From Cow To Consumer: A Pioneering Cash Management Model
by R.S. Sodhi, Managing Director, GCMMF Ltd (Amul)
As an organisation that connects 3.5 million farmers with around 1 billion customers, Amul has a unique supply chain, from cow to consumer. To facilitate this, Amul’s distribution network comprises 54 sales offices, 6,000 dealers and one million retailers, one of the largest networks in India. With significant reliance on manual collection methods, particularly post-dated cheques, Amul worked with partner bank BNP Paribas to improve its receivables process to improve operational efficiency and control. In addition, however, as a pioneer of best practices in India, Amul recognised that the project represented a valuable opportunity to promote electronic payment methods, with benefits across the supply chain.
Cash management is an essential business function that underpins our extensive supply chain. We purchase milk daily, and pay farmers at the point of delivery to one of our collection centres. Eighty per cent of payments are made in cash, although we are working with various banks as part of a financial inclusion programme to encourage producers to open bank accounts. However, with no ATMs in many villages, this will take some time, although we hope that around 80% of payments will be through banking channels in the next two or three years, particularly with new payment methods, such as mobile payments, now emerging strongly.
Having made payments to farmers, we then collect remittances from distributors. These distribution partners purchase milk from Amul on a ‘cash and carry’ basis and we do not offer credit. Distributors and retailers provide post-dated cheques to Amul towards the payment of future milk supply orders. These cheques are sent to our bank, BNP Paribas, for clearing, settlement and reconciliation, and milk is supplied to the respective distributor/ retailer. Some are now using electronic payment methods.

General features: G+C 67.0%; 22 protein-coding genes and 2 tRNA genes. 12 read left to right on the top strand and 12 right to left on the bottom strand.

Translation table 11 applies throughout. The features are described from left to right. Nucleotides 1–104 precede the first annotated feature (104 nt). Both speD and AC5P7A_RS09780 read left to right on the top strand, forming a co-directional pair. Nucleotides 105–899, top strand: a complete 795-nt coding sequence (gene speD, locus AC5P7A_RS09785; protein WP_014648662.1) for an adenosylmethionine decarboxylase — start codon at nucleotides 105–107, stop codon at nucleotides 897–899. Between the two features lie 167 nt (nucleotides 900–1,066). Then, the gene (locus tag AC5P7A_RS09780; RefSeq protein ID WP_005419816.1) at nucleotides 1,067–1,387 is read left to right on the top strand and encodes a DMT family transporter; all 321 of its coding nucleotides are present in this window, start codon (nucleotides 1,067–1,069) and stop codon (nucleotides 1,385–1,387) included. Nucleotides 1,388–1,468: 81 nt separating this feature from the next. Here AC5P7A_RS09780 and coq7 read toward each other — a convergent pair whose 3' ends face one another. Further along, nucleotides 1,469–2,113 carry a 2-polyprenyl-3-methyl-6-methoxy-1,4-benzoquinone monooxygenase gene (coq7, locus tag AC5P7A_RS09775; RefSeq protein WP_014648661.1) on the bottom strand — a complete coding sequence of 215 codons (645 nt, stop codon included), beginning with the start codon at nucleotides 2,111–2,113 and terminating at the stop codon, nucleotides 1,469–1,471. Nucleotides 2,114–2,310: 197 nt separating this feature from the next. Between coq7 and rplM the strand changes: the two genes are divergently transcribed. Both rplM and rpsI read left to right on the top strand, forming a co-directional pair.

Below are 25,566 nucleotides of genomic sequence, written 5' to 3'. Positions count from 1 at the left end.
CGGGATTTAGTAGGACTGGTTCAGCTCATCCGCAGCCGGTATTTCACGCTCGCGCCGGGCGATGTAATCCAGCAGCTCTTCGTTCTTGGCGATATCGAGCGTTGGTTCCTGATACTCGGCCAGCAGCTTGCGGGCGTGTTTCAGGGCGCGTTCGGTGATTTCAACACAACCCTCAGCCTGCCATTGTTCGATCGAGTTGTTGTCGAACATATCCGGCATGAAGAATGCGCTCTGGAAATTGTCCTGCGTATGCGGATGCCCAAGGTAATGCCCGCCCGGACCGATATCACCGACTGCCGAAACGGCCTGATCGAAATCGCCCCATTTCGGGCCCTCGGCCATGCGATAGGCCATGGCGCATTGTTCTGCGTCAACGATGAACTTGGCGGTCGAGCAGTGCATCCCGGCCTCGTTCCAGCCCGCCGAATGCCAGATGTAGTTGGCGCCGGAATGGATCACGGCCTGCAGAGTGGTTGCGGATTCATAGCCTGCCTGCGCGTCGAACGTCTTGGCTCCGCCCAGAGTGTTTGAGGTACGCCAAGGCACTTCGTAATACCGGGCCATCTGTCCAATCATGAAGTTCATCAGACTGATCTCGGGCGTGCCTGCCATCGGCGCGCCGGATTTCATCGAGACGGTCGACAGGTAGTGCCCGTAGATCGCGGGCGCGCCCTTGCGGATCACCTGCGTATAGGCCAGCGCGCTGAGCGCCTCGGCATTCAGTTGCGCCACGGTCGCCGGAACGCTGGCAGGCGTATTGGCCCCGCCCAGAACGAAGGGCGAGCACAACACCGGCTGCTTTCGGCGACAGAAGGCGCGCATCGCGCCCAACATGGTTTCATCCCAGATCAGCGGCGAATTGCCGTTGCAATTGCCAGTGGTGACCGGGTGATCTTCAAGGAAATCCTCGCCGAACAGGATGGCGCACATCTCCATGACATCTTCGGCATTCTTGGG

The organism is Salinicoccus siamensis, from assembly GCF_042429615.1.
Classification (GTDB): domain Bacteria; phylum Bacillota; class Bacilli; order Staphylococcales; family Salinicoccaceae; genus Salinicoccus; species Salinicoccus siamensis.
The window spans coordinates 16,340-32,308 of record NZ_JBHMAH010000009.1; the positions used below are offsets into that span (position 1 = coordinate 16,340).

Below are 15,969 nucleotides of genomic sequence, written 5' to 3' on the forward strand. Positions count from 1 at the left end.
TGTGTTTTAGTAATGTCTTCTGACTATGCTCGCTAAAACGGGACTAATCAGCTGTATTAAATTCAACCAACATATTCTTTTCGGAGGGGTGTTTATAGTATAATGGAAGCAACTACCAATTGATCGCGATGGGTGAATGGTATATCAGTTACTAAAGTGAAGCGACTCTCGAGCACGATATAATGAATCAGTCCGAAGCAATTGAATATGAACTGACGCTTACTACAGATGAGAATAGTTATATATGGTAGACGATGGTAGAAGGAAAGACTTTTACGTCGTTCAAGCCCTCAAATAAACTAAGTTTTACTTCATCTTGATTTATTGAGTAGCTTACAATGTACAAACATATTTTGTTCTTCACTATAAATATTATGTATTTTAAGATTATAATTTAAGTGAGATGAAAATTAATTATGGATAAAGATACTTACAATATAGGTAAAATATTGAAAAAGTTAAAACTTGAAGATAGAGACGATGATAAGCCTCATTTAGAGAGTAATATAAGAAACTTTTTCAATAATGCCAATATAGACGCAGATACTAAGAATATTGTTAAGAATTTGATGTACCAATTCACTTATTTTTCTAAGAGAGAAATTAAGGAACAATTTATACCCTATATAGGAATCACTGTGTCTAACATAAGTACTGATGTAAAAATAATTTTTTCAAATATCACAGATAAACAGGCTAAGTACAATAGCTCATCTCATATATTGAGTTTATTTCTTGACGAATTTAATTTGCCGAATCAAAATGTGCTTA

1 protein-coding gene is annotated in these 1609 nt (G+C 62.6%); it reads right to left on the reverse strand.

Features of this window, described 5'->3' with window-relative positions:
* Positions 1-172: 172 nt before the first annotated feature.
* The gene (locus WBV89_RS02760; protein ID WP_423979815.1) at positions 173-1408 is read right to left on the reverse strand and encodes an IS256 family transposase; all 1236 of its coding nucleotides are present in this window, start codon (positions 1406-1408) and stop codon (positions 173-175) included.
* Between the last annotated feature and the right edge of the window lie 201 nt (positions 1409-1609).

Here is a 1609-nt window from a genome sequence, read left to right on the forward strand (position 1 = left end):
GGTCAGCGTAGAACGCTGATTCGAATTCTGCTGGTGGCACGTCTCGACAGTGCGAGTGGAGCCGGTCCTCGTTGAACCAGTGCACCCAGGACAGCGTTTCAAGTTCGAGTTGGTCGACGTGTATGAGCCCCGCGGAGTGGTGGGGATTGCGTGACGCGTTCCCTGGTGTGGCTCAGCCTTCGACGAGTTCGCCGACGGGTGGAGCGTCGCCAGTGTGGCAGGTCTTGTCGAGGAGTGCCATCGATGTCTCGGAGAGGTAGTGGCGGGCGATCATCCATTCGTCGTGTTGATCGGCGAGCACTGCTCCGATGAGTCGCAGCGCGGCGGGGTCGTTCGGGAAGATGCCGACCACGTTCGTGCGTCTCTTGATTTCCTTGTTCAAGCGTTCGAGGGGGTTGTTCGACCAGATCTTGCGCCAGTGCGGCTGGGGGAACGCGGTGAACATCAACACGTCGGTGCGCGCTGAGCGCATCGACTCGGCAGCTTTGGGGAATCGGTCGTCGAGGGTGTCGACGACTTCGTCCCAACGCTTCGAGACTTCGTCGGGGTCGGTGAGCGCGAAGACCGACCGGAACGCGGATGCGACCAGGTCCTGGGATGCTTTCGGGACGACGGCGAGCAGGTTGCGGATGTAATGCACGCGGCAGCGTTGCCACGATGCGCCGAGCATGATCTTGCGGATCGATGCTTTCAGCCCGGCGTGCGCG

The system of post-dated cheques creates a number of challenges, particularly given the scale of our distribution network. In the past, cheques were stored at each branch, and paid daily. This created an enormous administrative overhead with very high operating costs. Although we follow a ‘stop supplies’ policy in case a cheque is cancelled or not honoured (e.g., in case of error), we still run the risk of non-payment by dealers. Errors in cheque management are a significant issue, with 3-4% of cheques bounced back due to error, with supply and relationship implications as well as financial issues. Storing cheques could also result in fraud, theft or damage through fire or flood.
Devising a solution
To address these challenges, we needed a robust, scalable receivables management system that would support the diversity, scale and geographic reach of Amul’s distribution network, both for cheque clearing and the growing volume of electronic payments we anticipate in the future. Consequently, we worked with BNP Paribas to analyse our supply chain and identify a series of objectives that would inform a new solution. As a result of this process, we outlined the following requirements:
- Build a robust receivables framework to handle paper-based clearing efficiently;
- Structure an electronic receipts solution to support the distributors that pay electronically;
- Establish a mobile banking solution to enable distributors to transfer funds 24/7 using mobile phones rather than account-based electronic transfers;
- Facilitate direct debits to enable us to ‘pull’ cash in a controlled way.
By doing so, we would be able to reduce our administration overheads, support and promote the use of electronic payment methods, shorten our receivables cycle and create a scalable solution for the future.